Somebody call the New York Times. The national economic meltdown has finally come to Pittsburgh, a city-region where you’ll want to be on the day the world ends because you’ll still have several years to live.
Sunday’s Super Bowl game between the mighty Steelers and the upstart Arizona Cardinals – teams representing regions going in exactly opposite socioeconomic directions since 1950 – has eclipsed all non-sports news coming from Pittsburgh.
Pro football, which Pittsburgh continues to excel at despite 60 years of economic decline, brutal population loss and criminally inept public sector mismanagement, is a seasonal religion every fall no matter how well the Steelers do. But when the Steelers make it to the Super Bowl, as they did this year for an NFL record seventh time, the region and its 2.3 million people are paralyzed by a religious fervor that can be culturally embarrassing.
“Go Stillers” signs appear everywhere. Secretaries, retail clerks and TV news anchors wear black-and-gold Steelers garb on game Fridays and during the playoffs. If Ben Roethlisberger game jerseys had collars, an embarrassing number of professional men would wear them under their suits. The Pittsburgh public schools have instituted a two-hour delay Monday morning in an effort to thwart what should be a severe epidemic of the usual morning-after-Steeler-Sunday-night game flu among teachers. Eat n’ Park, a venerable and highly profitable family restaurant chain that ordinarily wouldn’t close if a meteor struck downtown Pittsburgh, has won enormous goodwill because it’s decided to close at 3 p.m. on Sunday so its several thousand employees can not only watch the Super Bowl but have several hours to prepare the sacred sandwiches and dips and dress up for it. If the Steelers lose, the whole town will be on a suicide watch till March.
Even the Steelers’ success on and off the field could not defend Pittsburgh from the recession forever, however. For the last two months national publications that should have known better (like the Times) came to Pittsburgh, looked around at its service sector-university-government economy, and declared that it was some sort of model for other city-regions because it was apparently recession proof.
Of course, reality turned out to be not so kind. Pittsburgh’s unemployment rate and stable housing prices were relatively better than the national figures only because its deindustrialized economy was already so stagnant that it never experienced fast job growth or a recent real estate boom and therefore couldn’t go bust.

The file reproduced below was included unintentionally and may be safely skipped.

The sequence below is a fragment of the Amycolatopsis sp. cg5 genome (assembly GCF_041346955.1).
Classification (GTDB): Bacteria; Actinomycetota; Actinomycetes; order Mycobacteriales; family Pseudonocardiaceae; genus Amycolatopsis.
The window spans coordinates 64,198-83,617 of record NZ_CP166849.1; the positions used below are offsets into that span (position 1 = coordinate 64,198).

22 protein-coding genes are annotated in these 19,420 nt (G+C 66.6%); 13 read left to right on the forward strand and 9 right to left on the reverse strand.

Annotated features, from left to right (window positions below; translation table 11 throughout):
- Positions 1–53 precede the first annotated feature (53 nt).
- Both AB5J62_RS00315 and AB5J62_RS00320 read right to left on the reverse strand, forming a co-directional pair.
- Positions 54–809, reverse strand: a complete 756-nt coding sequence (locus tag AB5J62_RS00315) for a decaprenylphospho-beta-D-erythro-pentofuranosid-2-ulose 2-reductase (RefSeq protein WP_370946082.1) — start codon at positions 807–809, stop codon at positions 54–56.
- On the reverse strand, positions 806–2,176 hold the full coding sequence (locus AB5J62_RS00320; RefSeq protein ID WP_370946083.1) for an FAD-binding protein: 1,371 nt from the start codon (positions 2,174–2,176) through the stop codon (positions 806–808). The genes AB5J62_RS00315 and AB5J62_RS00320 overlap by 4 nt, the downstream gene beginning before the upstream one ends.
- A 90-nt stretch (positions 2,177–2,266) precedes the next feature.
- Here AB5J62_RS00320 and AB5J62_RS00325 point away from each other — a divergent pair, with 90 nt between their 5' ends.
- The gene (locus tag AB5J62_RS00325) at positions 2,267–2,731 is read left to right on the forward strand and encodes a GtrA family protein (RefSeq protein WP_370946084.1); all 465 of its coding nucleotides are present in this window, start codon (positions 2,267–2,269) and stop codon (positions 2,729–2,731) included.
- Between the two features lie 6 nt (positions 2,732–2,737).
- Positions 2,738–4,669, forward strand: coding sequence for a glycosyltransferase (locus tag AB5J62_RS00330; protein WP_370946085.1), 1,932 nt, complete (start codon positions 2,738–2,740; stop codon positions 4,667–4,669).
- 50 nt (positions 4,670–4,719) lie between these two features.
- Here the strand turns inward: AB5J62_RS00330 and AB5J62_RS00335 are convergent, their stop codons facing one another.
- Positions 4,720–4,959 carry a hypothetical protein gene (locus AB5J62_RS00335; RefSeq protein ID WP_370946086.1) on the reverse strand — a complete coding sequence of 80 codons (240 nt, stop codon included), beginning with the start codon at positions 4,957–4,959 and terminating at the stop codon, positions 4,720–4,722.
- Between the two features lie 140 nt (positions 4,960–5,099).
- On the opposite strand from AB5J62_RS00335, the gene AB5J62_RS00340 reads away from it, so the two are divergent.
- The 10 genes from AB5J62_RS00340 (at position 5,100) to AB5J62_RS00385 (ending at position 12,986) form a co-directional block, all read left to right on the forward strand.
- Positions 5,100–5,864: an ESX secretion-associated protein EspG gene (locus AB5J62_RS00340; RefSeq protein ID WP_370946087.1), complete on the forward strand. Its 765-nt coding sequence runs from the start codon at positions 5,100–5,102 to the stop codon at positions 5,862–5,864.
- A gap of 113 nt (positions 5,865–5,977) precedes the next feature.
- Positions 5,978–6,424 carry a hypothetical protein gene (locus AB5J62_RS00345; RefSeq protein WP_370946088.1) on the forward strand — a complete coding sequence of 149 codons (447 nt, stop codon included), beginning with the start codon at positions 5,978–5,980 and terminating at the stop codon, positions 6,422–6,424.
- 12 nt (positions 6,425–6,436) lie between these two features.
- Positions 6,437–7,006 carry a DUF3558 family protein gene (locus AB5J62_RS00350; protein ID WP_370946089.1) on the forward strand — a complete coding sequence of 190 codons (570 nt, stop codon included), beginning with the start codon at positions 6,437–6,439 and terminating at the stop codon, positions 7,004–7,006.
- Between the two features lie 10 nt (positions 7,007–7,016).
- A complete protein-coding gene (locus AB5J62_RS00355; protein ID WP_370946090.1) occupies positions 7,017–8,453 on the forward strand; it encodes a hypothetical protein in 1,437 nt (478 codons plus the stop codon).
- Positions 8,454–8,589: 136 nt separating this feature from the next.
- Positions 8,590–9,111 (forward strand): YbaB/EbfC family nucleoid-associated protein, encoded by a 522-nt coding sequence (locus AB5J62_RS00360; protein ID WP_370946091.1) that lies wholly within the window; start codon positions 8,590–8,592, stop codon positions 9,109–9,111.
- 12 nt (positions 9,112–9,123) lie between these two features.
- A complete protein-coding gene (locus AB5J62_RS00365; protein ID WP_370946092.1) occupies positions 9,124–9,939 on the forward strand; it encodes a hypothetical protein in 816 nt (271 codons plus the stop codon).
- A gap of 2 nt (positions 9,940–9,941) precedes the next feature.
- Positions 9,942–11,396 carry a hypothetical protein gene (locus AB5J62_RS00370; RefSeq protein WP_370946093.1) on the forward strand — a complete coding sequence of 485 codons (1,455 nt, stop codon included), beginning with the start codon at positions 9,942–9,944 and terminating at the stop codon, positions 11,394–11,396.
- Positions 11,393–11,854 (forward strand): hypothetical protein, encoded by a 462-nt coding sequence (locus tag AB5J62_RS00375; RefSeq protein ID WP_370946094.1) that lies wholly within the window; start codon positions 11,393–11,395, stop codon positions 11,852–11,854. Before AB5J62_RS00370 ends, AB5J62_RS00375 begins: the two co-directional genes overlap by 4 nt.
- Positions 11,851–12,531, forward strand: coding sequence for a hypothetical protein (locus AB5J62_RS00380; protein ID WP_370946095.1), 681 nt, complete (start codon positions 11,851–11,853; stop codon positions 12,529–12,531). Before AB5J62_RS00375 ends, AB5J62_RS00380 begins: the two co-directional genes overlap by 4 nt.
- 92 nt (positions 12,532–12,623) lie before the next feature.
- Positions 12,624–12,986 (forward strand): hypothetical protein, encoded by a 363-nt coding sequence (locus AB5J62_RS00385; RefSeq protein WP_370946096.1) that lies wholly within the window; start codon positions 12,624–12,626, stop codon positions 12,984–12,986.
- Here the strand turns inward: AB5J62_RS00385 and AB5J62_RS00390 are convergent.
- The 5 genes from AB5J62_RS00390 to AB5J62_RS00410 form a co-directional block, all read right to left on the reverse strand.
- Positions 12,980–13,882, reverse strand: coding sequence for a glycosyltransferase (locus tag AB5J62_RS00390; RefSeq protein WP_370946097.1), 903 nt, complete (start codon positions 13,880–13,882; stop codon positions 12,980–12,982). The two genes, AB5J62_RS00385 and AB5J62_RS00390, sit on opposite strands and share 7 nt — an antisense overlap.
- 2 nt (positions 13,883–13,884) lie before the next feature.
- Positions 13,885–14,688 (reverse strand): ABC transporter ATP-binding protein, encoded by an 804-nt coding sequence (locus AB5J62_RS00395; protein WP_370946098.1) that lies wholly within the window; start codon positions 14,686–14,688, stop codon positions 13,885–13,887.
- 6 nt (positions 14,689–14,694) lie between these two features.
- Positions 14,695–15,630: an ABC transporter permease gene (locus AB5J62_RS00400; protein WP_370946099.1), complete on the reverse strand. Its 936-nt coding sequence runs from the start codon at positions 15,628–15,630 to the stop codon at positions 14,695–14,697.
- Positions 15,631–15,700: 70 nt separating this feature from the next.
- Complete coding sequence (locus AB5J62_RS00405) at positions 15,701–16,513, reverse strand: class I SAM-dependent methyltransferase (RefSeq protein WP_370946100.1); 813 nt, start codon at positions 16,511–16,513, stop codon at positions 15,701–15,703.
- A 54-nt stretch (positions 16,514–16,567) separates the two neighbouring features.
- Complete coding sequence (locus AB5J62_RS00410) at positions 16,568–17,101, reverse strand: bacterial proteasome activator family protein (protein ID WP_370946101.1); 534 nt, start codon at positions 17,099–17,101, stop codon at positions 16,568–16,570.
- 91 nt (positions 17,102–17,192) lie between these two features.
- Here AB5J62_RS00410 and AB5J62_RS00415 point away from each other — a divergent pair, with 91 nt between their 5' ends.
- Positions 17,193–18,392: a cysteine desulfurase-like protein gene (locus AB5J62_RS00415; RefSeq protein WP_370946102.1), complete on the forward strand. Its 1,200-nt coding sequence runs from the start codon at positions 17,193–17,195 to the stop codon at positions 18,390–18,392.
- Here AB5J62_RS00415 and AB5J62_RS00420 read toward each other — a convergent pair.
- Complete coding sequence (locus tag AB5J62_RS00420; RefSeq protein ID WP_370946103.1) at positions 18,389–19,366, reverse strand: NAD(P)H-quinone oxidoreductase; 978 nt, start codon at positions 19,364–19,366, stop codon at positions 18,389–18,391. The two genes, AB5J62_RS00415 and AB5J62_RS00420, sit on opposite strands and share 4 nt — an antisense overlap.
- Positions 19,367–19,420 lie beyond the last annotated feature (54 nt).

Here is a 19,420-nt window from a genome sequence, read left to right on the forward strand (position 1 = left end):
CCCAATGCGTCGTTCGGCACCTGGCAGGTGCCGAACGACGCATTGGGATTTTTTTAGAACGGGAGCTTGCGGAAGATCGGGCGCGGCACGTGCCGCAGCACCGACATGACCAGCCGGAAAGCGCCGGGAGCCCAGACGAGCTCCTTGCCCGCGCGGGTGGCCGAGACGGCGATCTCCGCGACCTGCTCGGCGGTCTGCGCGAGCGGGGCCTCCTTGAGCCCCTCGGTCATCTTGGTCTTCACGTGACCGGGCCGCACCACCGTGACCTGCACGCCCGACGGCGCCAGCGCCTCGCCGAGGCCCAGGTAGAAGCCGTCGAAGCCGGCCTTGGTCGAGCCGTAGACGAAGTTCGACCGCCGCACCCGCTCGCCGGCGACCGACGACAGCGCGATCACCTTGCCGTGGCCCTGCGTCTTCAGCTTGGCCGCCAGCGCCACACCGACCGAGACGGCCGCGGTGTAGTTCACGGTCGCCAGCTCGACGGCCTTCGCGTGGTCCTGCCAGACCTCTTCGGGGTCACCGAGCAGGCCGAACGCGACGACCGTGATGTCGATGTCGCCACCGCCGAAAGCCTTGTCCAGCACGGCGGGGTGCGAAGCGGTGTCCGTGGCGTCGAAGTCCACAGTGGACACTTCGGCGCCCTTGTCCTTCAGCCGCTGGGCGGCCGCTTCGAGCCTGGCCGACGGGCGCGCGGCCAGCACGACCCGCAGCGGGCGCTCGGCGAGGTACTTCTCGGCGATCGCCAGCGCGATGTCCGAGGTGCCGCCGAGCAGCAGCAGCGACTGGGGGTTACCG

The latest regional numbers, as reported by PittsburghToday.org, a useful web site devoted to documenting the economic reality of the Pittsburgh region as well as boosting it, showed job losses accelerating in December for the second straight month.
Compared to December of 2007, Pittsburgh had 7,500 fewer jobs in December 2008. November’s revised numbers, according to PittsburghToday’s Harold Miller, showed a net loss of 1,600. These numbers, while negative, are minuscule in a region with over 1.1 million jobs. In December jobs were up slightly year-over-year in health care, higher education, professional and business services, mining and construction, Miller reported, but about 10,000 lost jobs in leisure and hospitality, retail and manufacturing offset those gains.
Miller, per usual for a professional civic booster, looked for and found a few relative silver linings in Pittsburgh’s permanently gray clouds: The job loss – 0.6 percent in December – was small compared to Detroit, which has lost 5 percent of its jobs in the last year. And compared to Cleveland – Pittsburgh’s rival in all things, including pro football, population loss and the rate of post-industrial economic decline – the former Steel City did better.
The capital of Steeler Nation lost only 1 manufacturing job in 2008 for every 5 lost by the Cleveland, a city whose hapless Browns finished 4-12. But even if the Steelers – who are narrow favorites – whip the Cardinals Sunday and win their sixth Super Bowl in seven tries, it won’t do much to protect Pittsburgh from eventually being hurt harder by the national recession/depression.